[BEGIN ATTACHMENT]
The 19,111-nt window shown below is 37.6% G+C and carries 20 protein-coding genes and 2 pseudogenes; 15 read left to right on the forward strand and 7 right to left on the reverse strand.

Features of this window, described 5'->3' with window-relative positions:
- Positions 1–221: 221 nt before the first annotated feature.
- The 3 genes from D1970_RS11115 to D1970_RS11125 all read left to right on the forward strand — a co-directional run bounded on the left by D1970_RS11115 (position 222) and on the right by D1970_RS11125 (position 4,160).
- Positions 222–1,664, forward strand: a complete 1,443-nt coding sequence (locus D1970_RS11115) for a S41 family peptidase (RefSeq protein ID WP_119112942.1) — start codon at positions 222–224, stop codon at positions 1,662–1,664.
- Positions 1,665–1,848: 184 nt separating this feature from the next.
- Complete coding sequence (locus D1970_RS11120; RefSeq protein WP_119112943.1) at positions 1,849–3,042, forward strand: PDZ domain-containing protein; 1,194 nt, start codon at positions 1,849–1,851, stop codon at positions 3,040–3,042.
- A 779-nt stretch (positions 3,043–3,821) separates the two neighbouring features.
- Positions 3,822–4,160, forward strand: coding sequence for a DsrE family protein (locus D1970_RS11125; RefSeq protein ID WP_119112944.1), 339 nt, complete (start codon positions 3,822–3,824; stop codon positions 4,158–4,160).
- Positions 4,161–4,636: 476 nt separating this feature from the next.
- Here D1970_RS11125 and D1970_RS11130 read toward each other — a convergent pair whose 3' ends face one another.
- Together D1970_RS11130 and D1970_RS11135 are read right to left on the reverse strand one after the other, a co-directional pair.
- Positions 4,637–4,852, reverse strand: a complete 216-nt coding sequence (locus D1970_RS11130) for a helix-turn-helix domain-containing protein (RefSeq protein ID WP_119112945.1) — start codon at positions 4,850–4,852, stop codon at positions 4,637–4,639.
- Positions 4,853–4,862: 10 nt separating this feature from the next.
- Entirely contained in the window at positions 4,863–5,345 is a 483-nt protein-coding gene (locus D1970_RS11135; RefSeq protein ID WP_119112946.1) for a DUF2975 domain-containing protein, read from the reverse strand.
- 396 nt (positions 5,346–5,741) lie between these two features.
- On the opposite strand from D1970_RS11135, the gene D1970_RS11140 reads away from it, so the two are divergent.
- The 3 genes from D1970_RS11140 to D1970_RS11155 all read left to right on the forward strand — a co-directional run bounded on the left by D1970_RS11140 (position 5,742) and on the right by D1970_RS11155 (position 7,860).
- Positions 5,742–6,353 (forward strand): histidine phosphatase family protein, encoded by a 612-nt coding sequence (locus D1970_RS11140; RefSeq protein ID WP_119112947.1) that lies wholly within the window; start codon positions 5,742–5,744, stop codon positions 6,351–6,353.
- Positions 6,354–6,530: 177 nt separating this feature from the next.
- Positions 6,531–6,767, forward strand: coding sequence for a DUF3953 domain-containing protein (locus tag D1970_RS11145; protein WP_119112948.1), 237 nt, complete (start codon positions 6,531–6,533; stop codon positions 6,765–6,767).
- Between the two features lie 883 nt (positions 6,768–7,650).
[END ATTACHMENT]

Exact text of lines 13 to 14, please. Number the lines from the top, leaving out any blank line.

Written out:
- Positions 4,637–4,852, reverse strand: a complete 216-nt coding sequence (locus D1970_RS11130) for a helix-turn-helix domain-containing protein (RefSeq protein ID WP_119112945.1) — start codon at positions 4,850–4,852, stop codon at positions 4,637–4,639.
- Positions 4,853–4,862: 10 nt separating this feature from the next.